Patient reported incontinence after radical prostatectomy is more common than expected and not associated with the nerve sparing technique: results from the Center for Prostate Disease Research (CPDR) database.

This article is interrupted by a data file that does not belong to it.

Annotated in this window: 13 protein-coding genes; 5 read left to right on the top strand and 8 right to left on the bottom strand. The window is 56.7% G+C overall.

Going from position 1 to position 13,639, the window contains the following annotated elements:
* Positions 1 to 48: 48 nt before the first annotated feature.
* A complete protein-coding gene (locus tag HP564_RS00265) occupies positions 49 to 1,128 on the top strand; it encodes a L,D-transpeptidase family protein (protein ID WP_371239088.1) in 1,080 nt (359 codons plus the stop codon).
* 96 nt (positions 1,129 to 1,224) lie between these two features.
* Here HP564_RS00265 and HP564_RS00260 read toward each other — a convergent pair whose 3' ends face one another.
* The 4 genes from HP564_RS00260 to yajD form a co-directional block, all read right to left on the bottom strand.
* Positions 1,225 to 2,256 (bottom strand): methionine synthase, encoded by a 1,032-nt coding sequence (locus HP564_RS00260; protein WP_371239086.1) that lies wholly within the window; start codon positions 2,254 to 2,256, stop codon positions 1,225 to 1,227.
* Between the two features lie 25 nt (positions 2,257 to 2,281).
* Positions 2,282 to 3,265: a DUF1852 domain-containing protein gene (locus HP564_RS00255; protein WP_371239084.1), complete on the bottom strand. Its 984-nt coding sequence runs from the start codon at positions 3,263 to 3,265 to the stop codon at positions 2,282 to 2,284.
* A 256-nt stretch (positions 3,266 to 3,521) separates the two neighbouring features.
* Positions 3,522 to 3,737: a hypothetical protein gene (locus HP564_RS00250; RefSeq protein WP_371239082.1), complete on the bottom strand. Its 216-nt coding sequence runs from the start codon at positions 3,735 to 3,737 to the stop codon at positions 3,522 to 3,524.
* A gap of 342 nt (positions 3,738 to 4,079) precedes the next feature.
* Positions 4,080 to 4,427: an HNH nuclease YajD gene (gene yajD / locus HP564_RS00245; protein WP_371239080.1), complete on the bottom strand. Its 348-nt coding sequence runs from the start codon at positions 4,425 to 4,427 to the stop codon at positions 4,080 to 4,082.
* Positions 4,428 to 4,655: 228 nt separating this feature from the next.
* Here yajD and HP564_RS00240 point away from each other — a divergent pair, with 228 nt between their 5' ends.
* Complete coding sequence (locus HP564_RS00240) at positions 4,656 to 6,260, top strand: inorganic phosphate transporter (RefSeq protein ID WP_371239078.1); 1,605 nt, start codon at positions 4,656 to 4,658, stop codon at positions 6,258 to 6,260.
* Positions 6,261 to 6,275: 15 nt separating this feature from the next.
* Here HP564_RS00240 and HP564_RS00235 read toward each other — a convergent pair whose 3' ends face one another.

AIMS: The reported incidence of urinary incontinence (UI) after radical prostatectomy (RP) ranges from 2.5 to 87%. We reviewed data from the Center for Prostate Disease Research (CPDR) to determine the incidence of patient reported UI after RP (postRPUI) and establish risk factors for postRPUI. METHODS: We obtained IRB approval to query the CPDR database on all patients undergoing RP between 1990 and 2007. We assessed patient age, nerve sparing status, blood loss, margin status, stage, and patient self-reported incontinence status as entered into the database. Patients were counted as having UI only if the database showed patient reported UI in every follow-up encounter. Patients were counted as permanently dry if at any time in the follow-up they answered that they had no UI. RESULTS: Four thousand three hundred seventy four patients underwent RP without radiation therapy or hormonal ablation between 1990 and 2007. Complete data were available for 1,616 (37%) and 1,459 (90.3%) reported UI more than 1 year after RP with a median follow-up of 50.7 months. Older age is an independent risk factor for UI (OR = 1.021, P ≤ 0.0003). Nerve sparing, blood loss, stage of cancer, and margin status were not predictive for UI. CONCLUSIONS: Our data indicate that patient reported post-RPUI is higher than expected but is not related to the nerve sparing technique, stage of cancer nor blood loss at the time of surgery.
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